The Pursuit of Attention: Power and Ego in Everyday Life
"Enough about me," goes the old saying, "what about you? What do you think about me?" Hence the pursuit of attention is alive and well. Even the Oxford English Dictionary reveals a modern coinage to reflect the chase in our technological age: "ego-surfing"--searching the Internet for occurrences of your own name. What is the cause of this obsessive need for others' recognition? This useful and popular volume, now in a second edition that features major new introductory and concluding essays, entertainingly ponders this question. Derber argues that there is a general lack of social support in today's America, one which causes people to vie hungrily for attention, and he shows how individuals will often employ numerous techniques to turn the course of a conversation towards themselves. Illustrating this "conversational narcissism" with sample dialogues that will seem disturbingly familiar to all readers, this book analyzes the pursuit of attention in conversation--as well as in politics and celebrity culture--and demonstrates the ultimate importance of gender, class, and racial differences in competing for attention. Derber shows how changes in the economy and culture--such as the advent of the Internet--have intensified the rampant individualism and egotism of today. And finally, in a new afterword, he focuses on solutions: how to restructure the economy and culture to humanize ourselves and increase the capacity for community, empathy, and attention-giving.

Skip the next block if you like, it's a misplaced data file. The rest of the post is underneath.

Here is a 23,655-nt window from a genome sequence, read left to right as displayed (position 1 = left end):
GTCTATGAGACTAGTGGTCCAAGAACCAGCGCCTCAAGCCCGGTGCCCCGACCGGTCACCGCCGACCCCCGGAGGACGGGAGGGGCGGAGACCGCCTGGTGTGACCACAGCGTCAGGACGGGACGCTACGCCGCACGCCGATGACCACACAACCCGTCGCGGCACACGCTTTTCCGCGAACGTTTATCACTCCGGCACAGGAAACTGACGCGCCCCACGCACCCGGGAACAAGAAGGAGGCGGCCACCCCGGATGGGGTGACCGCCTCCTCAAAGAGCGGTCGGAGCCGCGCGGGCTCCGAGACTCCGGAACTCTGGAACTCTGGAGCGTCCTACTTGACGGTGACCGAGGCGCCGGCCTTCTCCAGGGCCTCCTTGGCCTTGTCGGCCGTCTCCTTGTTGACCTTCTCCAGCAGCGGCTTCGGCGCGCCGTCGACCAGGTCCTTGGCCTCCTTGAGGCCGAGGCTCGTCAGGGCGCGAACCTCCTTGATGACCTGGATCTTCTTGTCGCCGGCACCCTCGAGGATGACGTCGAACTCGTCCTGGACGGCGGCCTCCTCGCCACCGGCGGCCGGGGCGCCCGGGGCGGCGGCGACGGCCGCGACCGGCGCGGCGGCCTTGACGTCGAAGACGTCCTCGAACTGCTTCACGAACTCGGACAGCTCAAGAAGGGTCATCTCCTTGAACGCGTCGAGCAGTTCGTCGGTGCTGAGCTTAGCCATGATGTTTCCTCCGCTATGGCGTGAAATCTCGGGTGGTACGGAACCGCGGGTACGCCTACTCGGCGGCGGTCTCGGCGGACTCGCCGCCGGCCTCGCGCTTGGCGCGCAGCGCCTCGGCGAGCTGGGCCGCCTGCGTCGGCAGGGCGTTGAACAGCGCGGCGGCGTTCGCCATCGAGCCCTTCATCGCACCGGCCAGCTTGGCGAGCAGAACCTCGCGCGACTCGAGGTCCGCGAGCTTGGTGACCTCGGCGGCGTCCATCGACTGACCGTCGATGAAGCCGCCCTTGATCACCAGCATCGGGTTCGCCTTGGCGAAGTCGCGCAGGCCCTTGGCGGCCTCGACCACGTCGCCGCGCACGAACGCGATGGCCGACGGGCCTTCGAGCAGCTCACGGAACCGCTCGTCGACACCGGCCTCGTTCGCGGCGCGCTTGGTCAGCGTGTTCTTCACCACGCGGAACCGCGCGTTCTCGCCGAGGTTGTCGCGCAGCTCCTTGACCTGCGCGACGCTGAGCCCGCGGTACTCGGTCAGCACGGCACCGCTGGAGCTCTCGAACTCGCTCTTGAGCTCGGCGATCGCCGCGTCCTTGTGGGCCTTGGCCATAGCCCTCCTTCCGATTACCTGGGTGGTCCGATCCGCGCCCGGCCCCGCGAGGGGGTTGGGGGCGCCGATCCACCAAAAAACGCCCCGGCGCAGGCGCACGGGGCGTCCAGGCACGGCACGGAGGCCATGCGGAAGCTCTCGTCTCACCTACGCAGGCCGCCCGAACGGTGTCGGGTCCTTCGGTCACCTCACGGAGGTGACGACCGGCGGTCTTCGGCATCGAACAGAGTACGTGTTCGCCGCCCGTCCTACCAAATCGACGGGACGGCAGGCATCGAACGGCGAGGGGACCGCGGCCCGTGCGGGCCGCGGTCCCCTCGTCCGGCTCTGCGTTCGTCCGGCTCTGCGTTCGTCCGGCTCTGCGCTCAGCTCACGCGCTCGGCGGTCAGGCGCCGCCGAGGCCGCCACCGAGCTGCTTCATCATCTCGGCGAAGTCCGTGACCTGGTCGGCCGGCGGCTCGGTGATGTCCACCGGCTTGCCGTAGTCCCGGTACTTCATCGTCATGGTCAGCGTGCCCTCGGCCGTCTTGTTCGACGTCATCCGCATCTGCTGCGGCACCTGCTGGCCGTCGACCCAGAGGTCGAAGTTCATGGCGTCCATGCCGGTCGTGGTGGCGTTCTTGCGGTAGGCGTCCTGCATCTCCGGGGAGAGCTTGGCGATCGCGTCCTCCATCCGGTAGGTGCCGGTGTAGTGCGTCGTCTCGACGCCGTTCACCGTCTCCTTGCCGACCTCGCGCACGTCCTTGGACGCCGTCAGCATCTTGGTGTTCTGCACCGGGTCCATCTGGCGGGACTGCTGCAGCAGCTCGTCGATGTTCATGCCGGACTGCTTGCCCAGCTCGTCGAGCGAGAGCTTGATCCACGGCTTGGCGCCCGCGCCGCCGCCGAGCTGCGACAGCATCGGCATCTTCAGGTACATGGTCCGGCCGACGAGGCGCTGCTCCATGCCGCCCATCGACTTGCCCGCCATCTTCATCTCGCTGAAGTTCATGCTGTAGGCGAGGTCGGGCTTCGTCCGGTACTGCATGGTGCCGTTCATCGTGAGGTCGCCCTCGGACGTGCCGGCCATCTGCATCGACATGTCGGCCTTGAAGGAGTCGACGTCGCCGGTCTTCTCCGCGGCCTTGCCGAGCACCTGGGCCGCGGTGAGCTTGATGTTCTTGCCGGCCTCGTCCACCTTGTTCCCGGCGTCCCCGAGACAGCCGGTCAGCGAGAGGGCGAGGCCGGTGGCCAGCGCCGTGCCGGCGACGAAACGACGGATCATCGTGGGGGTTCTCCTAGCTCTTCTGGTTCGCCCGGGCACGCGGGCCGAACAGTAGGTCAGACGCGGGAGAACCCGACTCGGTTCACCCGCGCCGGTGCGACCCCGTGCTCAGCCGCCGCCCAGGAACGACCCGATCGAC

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Part Informal Dynamicsndvduaism
On Being Civilly Egocentric
The Overburdened Self and the Need for Attention
Conclusion to the Second Edition
Other editions - View all
American attention-behavior attention-dynamics attention-giving roles Attention-Interaction Project back regions background acknowledgments become behavior celebrity chapter character character structure Christopher Lasch civil competitive conversational narcissism conversationalists corporate culture discussion displays distribution of attention dominant classes dynamics economic egoistic Erich Fromm Erving Goffman everyday expected feel female focus of attention formal interactions gain attention give attention Goffman groups individual initiative individualistic informal conversation informal interactions invisibility Jessie Bernard less listening male mary minimal Morrie Schwartz mother narcissistic one's oneself ordinary conversation oscar wilde other-orientation partly focused patterns person political privileged professional psychology pursue attention pursuit of attention R. D. Laing relation require response restaurant Richard Sennett ritual seek attention Seinfeld self-interest self-orientation self-oriented Sennett sexual shift-response society status structure studies subordinate classes subtle support-response supportive question talk tention Thorstein Veblen tion topics Wally Lamb women workers worth Wright Mills